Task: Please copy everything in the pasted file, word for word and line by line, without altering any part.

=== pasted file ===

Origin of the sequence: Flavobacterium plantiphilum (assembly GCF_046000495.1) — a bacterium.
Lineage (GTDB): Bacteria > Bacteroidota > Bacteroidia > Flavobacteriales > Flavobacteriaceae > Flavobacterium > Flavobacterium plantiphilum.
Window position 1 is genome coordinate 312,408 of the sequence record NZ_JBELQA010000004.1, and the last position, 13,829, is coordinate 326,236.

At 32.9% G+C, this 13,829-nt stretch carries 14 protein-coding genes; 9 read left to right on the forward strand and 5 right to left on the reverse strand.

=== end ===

Origin of the sequence: Flavobacterium plantiphilum (assembly GCF_046000495.1) — a bacterium.
Lineage (GTDB): Bacteria > Bacteroidota > Bacteroidia > Flavobacteriales > Flavobacteriaceae > Flavobacterium > Flavobacterium plantiphilum.
Window position 1 is genome coordinate 312,408 of the sequence record NZ_JBELQA010000004.1, and the last position, 13,829, is coordinate 326,236.

At 32.9% G+C, this 13,829-nt stretch carries 14 protein-coding genes; 9 read left to right on the forward strand and 5 right to left on the reverse strand.